Cine MRI Compared to Doppler Echocardiography

There was moderate agreement between cine MRI and Doppler echocardiography in assessing mitral regurgitation severity, with a kappa value of 0.47, confidence interval (CI) 0.29–0.65 (Table 4). Of the 29 patients diagnosed with mild or no mitral regurgitation by cine MRI, 28 of them had the same findings by echocardiography. Of the 22 patients diagnosed as having moderate or severe mitral regurgitation by Doppler echocardiography, 21 patients were found to have moderate or severe mitral regurgitation by MRI. Because of small sample size, only data for moderate and severe mitral regurgitation was reported in the tables, which is more relevant for clinical decision-making.

Cine MRI Compared to Cardiac Catheterization

There was fair agreement between cine MRI and cardiac catheterization with a kappa value of 0.36, (CI of 0.17–0.55) (Table 5). Of the 38 patients with mild mitral regurgitation by cardiac catheterization, 21 patients had mild mitral regurgitation as determined by MRI. The remaining 17 patients were diagnosed as having moderate or severe mitral regurgitation by MRI, indicating a higher threshold in assessing the severity of mitral regurgitation by MRI. All 11 patients who had moderate or severe mitral regurgitation by catheterization also had moderate or severe mitral regurgitation by MRI.

Doppler Echocardiography Compared to Cardiac Catheterization

There was good agreement between Doppler echocardiography and cardiac catheterization (kappa value of 0.66, CI 0.42–0.91) (Table 6). Of the 31 patients diagnosed as having mild mitral regurgitation by Doppler echocardiography, only one patient was found to have moderate to severe mitral regurgitation by cardiac catheterization. Furthermore, of the 14 patients with moderate or severe mitral regurgitation diagnosed by Doppler echocardiography, Five patients had mild mitral regurgitation with cardiac catheterization.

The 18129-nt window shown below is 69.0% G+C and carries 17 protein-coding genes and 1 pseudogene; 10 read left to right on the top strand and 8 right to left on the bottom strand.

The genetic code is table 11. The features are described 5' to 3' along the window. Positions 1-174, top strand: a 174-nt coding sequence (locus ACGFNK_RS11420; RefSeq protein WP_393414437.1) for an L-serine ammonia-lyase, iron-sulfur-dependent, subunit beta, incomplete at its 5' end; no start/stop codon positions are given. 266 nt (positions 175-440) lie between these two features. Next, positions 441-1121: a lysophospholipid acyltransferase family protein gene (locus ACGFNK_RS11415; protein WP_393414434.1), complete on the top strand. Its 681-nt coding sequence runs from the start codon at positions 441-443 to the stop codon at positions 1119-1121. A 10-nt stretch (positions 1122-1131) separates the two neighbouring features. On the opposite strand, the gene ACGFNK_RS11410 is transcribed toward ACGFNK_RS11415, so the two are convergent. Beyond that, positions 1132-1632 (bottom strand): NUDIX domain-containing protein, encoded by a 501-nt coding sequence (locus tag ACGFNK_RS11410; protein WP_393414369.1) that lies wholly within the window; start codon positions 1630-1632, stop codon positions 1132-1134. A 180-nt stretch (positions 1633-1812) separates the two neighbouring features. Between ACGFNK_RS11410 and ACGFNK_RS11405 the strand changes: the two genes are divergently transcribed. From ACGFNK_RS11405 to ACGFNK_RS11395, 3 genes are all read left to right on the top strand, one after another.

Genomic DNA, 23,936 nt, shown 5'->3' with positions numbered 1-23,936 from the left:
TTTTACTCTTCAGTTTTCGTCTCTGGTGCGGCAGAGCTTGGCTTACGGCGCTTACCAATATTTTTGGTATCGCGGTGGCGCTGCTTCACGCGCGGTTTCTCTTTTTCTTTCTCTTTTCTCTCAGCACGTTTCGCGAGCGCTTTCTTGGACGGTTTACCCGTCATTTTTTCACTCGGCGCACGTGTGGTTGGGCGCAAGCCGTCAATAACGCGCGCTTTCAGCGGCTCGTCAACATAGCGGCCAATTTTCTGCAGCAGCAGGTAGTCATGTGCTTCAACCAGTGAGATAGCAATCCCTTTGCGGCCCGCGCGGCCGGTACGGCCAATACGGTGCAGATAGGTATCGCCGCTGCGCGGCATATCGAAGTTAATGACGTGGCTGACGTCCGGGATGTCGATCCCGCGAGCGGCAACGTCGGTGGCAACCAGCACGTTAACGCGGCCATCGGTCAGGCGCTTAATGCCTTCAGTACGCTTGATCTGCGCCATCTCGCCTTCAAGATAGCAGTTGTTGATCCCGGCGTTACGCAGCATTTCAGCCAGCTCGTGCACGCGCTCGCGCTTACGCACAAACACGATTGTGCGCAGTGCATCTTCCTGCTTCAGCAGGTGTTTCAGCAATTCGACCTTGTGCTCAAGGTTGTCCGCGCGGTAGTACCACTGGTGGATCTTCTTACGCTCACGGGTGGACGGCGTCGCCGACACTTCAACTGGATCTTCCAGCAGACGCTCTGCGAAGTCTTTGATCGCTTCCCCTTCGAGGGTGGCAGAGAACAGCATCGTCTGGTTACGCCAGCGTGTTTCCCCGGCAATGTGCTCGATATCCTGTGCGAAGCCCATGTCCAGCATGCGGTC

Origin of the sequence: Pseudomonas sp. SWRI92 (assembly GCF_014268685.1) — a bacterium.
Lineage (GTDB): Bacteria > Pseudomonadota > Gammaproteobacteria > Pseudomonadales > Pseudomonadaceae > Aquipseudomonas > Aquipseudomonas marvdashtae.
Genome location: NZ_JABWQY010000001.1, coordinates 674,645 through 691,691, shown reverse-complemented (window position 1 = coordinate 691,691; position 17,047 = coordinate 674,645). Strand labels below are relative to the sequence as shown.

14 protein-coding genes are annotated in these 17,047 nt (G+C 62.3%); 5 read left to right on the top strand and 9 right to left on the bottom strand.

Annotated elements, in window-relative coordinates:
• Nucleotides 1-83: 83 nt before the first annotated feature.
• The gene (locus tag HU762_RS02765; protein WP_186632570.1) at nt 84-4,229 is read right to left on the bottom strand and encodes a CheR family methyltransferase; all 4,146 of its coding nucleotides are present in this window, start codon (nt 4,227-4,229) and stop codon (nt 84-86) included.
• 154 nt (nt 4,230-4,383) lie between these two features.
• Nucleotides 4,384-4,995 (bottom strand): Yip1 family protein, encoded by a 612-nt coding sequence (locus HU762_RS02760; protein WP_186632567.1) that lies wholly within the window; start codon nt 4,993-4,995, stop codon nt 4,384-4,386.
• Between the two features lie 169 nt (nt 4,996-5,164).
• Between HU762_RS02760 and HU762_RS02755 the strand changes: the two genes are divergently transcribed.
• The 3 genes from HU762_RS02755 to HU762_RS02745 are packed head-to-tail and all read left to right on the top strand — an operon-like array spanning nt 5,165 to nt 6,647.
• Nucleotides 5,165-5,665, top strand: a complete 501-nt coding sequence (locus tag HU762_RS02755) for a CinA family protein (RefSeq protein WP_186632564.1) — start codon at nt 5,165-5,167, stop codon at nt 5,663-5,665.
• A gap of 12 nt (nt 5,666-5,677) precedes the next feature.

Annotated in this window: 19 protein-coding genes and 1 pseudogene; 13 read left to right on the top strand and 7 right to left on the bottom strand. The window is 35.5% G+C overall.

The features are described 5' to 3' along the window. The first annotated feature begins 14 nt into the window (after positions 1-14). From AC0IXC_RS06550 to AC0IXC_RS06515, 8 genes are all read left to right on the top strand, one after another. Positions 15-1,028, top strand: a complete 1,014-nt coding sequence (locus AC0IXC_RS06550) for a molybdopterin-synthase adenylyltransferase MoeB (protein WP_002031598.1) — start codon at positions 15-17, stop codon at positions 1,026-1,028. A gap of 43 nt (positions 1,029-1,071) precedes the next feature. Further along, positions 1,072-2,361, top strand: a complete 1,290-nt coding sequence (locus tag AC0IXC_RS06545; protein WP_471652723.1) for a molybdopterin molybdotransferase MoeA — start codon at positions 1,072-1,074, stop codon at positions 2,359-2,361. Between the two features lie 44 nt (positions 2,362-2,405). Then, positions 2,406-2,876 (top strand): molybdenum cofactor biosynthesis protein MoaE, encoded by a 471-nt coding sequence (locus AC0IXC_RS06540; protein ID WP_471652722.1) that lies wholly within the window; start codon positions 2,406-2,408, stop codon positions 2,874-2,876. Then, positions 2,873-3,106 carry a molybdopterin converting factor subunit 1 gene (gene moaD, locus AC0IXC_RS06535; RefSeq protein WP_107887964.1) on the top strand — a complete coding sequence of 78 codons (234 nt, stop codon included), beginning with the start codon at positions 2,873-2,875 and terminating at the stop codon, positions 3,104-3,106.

Stratification Based on Ejection Fraction and Left Atrial Size

To further consider potential mechanisms for discordance, we stratified patients based on left atrial (LA) size and ejection fraction (EF) in determining the severity of mitral regurgitation. When comparing MRI with echocardiography, there was evidence to suggest that the agreement between echocardiography and MRI improved as the left ventricular function declined and no difference was found when stratified for LA size. There was no difference in the severity of mitral regurgitation between MRI and cardiac ventriculography when stratified by EF (either less than or greater than 20%). However, the correlation was worse when stratified by LA size, with greater LA size having a worse correlation for the severity of mitral regurgitation between the two modalities. There was no difference in the assessment of mitral regurgitation between echocardiography and ventriculography when stratified for larger LA size or a lower EF.

Discussion

The results of our study demonstrate that visual assessment of mitral regurgitation by cine MRI is reasonably comparable to Doppler echocardiography and to a lesser extent cardiac catheterization. There was moderate agreement between MRI and Doppler echocardiography. The correlation between cine MRI and echocardiography was not outstanding, however, cine MRI was able to distinguish severe mitral regurgitation from mild to moderate, which helps in clinical decision making. There was only one patient who was diagnosed with moderate to severe mitral regurgitation by echocardiography who was not determined to have the same severity of mitral regurgitation by MRI. Only one patient with no or mild mitral regurgitation by MRI was found to have moderate mitral regurgitation by echocardiography. There was also a fair agreement between cine MRI and cardiac catheterization in assessing mitral regurgitation severity. Acquisition of multiple 4-chamber long axis views using SSFP in patients with mitral regurgitation seen in any one of the routine views might further increase the agreement.